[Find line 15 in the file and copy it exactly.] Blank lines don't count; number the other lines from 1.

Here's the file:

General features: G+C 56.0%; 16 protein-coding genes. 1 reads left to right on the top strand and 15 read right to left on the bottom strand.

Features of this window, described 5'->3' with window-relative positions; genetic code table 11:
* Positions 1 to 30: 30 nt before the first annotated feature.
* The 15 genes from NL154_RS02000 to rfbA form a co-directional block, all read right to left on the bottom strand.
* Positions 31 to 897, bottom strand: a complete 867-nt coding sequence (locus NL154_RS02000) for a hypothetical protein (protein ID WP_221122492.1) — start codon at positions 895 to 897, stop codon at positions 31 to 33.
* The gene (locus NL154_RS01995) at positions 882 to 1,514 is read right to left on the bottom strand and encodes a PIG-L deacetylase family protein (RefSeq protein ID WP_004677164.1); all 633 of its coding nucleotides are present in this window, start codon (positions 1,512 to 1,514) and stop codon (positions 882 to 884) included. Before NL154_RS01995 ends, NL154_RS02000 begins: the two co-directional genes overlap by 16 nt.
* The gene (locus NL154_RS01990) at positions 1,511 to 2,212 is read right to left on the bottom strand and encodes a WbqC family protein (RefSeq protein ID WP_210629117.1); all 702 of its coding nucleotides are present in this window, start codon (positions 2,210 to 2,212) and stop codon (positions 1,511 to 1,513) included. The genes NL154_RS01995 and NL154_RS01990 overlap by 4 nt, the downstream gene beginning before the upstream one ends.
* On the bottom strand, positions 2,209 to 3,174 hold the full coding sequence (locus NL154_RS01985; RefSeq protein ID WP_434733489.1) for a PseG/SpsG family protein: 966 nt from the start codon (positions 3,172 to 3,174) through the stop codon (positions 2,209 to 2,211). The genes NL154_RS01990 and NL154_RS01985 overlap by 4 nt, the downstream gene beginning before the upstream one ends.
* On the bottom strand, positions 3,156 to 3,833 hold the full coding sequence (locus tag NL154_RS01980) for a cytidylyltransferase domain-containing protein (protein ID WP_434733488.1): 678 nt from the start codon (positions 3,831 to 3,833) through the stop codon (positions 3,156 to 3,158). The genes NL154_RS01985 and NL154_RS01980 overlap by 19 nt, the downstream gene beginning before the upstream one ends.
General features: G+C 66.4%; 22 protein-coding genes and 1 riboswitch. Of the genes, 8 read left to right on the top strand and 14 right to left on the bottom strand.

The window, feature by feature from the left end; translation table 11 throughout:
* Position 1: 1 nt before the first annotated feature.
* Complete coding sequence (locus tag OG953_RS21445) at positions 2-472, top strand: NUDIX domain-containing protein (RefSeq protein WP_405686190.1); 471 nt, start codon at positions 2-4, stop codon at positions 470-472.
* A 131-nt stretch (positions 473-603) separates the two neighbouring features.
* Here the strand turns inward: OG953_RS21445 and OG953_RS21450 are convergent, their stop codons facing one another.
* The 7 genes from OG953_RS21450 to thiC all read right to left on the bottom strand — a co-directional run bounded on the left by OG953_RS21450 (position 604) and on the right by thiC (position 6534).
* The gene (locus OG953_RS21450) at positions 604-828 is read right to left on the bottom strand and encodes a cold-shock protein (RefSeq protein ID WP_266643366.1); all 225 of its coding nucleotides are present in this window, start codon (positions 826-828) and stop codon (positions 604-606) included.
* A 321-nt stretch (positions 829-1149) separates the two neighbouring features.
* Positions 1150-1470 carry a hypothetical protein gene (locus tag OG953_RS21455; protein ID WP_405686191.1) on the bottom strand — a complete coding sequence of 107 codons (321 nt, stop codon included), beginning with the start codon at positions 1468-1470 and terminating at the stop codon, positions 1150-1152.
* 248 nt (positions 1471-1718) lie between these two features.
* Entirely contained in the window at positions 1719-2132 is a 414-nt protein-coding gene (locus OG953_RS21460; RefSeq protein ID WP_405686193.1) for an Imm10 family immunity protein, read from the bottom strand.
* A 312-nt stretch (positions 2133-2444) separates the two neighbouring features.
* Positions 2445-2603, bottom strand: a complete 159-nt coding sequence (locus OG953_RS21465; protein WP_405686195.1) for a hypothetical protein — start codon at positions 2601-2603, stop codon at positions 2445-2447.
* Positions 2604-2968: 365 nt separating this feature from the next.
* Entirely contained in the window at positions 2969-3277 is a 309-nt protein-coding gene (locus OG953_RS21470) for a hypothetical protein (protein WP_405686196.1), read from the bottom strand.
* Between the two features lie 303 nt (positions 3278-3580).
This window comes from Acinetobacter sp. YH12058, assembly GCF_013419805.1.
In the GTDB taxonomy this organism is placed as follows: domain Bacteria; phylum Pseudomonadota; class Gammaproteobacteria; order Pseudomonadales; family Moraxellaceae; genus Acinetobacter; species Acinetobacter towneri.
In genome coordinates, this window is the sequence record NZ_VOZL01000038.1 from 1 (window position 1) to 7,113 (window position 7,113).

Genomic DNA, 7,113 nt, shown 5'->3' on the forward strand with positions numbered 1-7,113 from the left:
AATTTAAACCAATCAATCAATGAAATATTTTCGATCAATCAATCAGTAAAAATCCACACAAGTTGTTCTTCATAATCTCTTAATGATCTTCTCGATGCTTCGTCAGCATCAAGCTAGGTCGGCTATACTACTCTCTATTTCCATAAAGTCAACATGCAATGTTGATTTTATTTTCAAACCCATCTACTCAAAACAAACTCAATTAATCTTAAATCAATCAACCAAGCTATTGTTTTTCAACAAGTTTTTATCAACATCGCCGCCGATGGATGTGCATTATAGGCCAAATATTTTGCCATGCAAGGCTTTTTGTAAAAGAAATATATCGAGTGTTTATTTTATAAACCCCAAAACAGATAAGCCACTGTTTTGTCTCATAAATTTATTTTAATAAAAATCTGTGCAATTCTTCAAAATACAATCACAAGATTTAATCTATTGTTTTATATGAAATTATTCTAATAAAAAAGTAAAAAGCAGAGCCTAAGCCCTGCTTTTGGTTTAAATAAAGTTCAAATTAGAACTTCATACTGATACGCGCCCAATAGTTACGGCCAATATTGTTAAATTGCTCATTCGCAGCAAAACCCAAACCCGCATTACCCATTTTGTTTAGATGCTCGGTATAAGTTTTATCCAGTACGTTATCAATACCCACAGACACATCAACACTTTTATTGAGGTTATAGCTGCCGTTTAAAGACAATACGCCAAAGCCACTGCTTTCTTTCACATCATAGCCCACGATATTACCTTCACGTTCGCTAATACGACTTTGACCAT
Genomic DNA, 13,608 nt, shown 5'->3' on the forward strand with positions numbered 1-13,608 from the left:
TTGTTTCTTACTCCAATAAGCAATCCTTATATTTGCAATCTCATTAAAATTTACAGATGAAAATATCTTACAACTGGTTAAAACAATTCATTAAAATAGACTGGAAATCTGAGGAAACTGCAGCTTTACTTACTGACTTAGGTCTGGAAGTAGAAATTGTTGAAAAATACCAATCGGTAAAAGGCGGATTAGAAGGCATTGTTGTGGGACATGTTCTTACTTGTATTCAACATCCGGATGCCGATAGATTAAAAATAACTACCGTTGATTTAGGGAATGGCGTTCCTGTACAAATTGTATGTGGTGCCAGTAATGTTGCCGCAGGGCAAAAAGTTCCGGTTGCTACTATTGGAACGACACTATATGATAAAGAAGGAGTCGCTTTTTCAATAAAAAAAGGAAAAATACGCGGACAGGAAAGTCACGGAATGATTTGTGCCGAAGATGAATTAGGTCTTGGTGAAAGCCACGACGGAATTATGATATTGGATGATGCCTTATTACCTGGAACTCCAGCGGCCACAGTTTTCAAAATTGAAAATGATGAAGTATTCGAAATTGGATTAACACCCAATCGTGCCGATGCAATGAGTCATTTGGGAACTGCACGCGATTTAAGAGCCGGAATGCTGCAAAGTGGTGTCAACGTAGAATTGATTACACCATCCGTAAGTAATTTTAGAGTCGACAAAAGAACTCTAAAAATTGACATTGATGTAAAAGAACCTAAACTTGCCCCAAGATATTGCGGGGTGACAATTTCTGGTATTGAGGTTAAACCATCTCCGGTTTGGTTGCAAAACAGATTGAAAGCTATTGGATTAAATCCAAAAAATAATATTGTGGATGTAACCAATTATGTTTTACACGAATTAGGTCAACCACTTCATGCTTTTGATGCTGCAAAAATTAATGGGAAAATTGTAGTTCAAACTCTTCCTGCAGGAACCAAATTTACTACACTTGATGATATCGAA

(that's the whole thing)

* Here the strand turns inward: OG953_RS21445 and OG953_RS21450 are convergent, their stop codons facing one another.